Targeting amyloid in AD – optimism amid controversy


The year 2019 had its share of disappointing drug trials in Alzheimer disease, leading many to question whether anti-amyloid therapies were the optimal strategy. But that view may have shifted with controversial developments later in the year.

In January, the phase III CREAD-1 and -2 trials of crenezumab, an anti-amyloid monoclonal antibody that primarily targets soluble oligomers, were halted. An interim analysis showed no effect on cognitive decline in patients with prodromal or mild AD. CSF and PET substudies showed a nonsignificant decline in total tau, p-tau181 and amyloid load. A prevention trial in patients with the Presenilin1 E280A mutation is ongoing in Columbia.

Other casualties during the year were four beta-site amyloid precursor protein-cleaving enzyme (BACE)-1 inhibitors. A trial of verubecestat in prodromal AD was stopped early after an interim analysis found that placebo performed better than active therapy on the estimated rate of AD-associated progression (Egan et al. N Engl J Med 2019;380:1408-1420). A prior trial in mild to moderate AD was also stopped early (Egan et al. N Engl J Med 2018;378:1691-1703).

Worsening cognition was also seen in the GENERATION II/III trials of umibecestat, and in the MISSION trials of elenbecestat. Then in November, the AMARANTH and DAYBREAK-ALZ trials of lanabecestat were terminated when treatment failed to slow cognitive or functional decline in patients with early or mild AD (Wessels et al. JAMA Neurol 2019; epublished November 25, 2019).

With the repeated failure of amyloid-directed therapies, there was little surprise when the phase III development program was halted for aducanumab. An interim analysis of the EMERGE and ENGAGE phase III trials indicated that the MAb was unlikely to meet its primary endpoint. That decision was reversed in October when the manufacturer, Biogen, announced to investors that a re-analysis had demonstrated efficacy, and this would be the basis for an FDA submission.

EMERGE and ENGAGE randomized patients to placebo or aducanumab 6 mg/kg (3 mg/kg if an ApoE4 carrier) or 10 mg/kg (6 mg/kg if an ApoE4 carrier) administered every 4 weeks for 78 weeks. A protocol amendment midway through the trial allowed ApoE4 carriers to receive the 10 mg/kg dose. The planned sample size was later increased from 1,350 to 1,650 for both trials. The futility analysis of completers (n=1748 by December 26, 2018) was conducted in March 2019 and showed that treatment was unlikely to reach the primary endpoint of a significant change in Clinical Dementia Rating-Sum of Boxes (CDR-SB) score.

Two new analyses were then done. The first included 318 patients who completed the trials from the cut-off date for the interim analysis until trial termination (December 2018 to March 2019). With this larger sample size, there was a 23% difference in CDR-SB with aducanumab versus placebo in the EMERGE trial; the ENGAGE trial did not demonstrate statistical significance. Aducanumab also slowed functional decline by 40 percent in EMERGE. The positive results in EMERGE were attributed to greater cumulative drug exposure. Patients were enrolled earlier in ENGAGE, so fewer participants could receive the higher dose permitted with the mid-trial protocol amendment.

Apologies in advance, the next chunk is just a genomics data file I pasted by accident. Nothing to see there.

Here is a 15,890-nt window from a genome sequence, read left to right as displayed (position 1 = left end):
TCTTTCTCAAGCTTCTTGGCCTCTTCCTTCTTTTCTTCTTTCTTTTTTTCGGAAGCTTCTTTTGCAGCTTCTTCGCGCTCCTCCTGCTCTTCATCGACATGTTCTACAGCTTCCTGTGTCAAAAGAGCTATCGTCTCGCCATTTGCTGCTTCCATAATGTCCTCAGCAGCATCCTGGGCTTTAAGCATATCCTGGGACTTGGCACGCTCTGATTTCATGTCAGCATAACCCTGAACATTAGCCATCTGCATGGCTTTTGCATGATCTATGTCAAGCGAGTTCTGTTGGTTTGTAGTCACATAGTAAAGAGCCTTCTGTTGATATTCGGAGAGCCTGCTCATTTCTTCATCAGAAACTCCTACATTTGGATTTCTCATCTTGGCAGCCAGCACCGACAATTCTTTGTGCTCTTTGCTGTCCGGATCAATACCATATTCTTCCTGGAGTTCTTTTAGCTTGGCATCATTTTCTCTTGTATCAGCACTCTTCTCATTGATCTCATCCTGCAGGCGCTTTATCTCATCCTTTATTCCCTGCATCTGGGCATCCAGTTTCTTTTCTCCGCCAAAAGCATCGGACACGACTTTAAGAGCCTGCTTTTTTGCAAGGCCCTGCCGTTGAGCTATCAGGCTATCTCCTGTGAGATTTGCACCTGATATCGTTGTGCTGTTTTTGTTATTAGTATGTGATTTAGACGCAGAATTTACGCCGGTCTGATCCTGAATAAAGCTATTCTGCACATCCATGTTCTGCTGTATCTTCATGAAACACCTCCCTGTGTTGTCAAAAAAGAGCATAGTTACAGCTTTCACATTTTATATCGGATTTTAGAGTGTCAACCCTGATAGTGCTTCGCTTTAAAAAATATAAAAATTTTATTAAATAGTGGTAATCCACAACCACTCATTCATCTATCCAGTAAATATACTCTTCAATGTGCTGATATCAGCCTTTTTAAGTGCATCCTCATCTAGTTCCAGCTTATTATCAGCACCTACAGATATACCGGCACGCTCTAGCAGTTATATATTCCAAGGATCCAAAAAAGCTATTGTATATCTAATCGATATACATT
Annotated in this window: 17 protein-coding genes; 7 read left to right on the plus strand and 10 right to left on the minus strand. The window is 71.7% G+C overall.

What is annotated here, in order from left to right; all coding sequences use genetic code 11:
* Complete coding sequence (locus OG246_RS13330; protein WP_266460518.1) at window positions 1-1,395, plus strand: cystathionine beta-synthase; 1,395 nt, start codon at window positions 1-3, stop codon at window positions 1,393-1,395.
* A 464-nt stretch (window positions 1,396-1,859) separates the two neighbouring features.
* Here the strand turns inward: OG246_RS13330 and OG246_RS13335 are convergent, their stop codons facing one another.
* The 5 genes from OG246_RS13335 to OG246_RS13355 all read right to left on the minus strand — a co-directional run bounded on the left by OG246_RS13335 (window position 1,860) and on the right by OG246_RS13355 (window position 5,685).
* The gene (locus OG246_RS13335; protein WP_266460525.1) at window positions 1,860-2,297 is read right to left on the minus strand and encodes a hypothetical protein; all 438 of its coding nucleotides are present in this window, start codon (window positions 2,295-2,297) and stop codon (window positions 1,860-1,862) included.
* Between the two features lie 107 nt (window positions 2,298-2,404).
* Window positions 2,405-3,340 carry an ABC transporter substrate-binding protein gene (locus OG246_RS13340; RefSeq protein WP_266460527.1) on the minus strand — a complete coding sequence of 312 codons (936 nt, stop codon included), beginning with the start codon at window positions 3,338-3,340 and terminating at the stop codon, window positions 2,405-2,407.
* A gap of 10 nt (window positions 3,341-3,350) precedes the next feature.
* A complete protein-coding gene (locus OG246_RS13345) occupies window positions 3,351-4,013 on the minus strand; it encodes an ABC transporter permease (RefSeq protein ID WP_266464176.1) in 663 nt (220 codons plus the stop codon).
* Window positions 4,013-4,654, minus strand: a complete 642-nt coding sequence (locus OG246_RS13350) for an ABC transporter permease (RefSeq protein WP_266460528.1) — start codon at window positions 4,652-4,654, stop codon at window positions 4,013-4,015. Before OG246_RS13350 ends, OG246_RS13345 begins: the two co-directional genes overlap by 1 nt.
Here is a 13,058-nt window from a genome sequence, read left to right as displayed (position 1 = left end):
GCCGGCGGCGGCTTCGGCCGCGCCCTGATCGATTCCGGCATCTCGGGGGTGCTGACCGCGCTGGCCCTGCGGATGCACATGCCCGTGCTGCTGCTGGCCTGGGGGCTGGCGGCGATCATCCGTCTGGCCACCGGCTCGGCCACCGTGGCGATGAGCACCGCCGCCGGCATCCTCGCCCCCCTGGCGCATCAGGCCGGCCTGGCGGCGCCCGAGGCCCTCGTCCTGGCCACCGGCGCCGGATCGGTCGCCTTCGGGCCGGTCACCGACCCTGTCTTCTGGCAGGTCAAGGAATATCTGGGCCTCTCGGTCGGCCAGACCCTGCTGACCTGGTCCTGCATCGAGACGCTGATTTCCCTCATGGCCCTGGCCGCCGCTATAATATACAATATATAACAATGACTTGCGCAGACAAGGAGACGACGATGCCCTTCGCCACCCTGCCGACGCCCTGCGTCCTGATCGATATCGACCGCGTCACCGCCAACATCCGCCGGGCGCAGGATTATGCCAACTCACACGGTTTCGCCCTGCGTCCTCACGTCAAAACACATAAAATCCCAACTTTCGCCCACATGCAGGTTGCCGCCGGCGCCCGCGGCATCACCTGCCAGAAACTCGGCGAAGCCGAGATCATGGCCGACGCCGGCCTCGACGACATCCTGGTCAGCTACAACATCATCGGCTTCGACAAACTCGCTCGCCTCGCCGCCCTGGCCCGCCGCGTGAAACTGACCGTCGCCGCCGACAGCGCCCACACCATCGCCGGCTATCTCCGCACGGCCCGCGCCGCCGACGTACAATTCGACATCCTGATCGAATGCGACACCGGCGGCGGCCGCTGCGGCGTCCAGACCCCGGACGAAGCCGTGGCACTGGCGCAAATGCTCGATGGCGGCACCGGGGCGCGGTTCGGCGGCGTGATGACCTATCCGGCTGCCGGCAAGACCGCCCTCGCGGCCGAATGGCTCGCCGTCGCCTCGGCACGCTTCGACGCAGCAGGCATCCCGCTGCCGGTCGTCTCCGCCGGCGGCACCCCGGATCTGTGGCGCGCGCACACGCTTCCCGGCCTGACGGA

The second analysis compared all patients in the two trials who received the highest treatment exposure (i.e. 10 mg/kg over 78 weeks, n=263) versus placebo (n=1093). High-dose aducanumab achieved significance versus placebo for the primary endpoint in both studies. Thus, the planned FDA submission would include one positive trial result (EMERGE) and supporting evidence from a subgroup analysis. This attracted its share of discussion and debate (For an editorial see Schneider L. Lancet Neurol, epublished December 4, 2019

Additional details were presented at the 12th Clinical Trials on Alzheimer’s Disease conference in San Diego in December, and reported by AlzForum ( The median cumulative aducanumab exposure was 116 mg/kg for patients enrolled prior to the protocol amendment compared to 153 mg/kg for those enrolled afterward (31% increase). Overall, 29% of patients in EMERGE and 22% of patients in ENGAGE received the maximum treatment exposure (10 mg/kg over 78 weeks). For the subgroup analysis, the mean change from baseline in CDR-SB score with aducanumab versus placebo was reduced 30% in EMERGE (1.23 vs. 1.76) and 27% in ENGAGE (1.31 vs. 1.79). Data on secondary endpoints (MMSE, 13-item ADAS-cog, ADCS ADL MCI) were not presented. Biomarker studies showed a dose-dependent effect on plaque reduction, and reductions in total tau and p-tau. Some have speculated that the results may indicate that there is a therapeutic lag between plaque removal and clinical and functional benefit.

The incidence of amyloid related imaging abnormalities (ARIA) was 35.1% with 10 mg/kg, 25.8% with 6 mg/kg and 2.3% with placebo for edema. In addition, 17.5% developed ARIA-H (microhemorrhages) versus 6.8% of controls. Overall, 40.7% of patients on high-dose treatment developed some form of ARIA compared to 31.7% on 6 mg/kg and 10% of controls.

While the decision to proceed with aducanumab has been controversial, it may serve to rekindle interest in anti-amyloid strategies. Other MAbs currently in phase III testing are BAN2401 and gantenerumab. The Scarlet RoAD trial of gantenerumab was terminated early (Ostrowitzki et al. Alzheimers Res Ther 2017;9:95), but a recent PET analysis reported substantial plaque removal at two years (Klein et al. Alzheimers Res Ther 2019;11:101). Two phase III trials of high-dose gantenerumab (GRADUATE 1 and 2) are ongoing.

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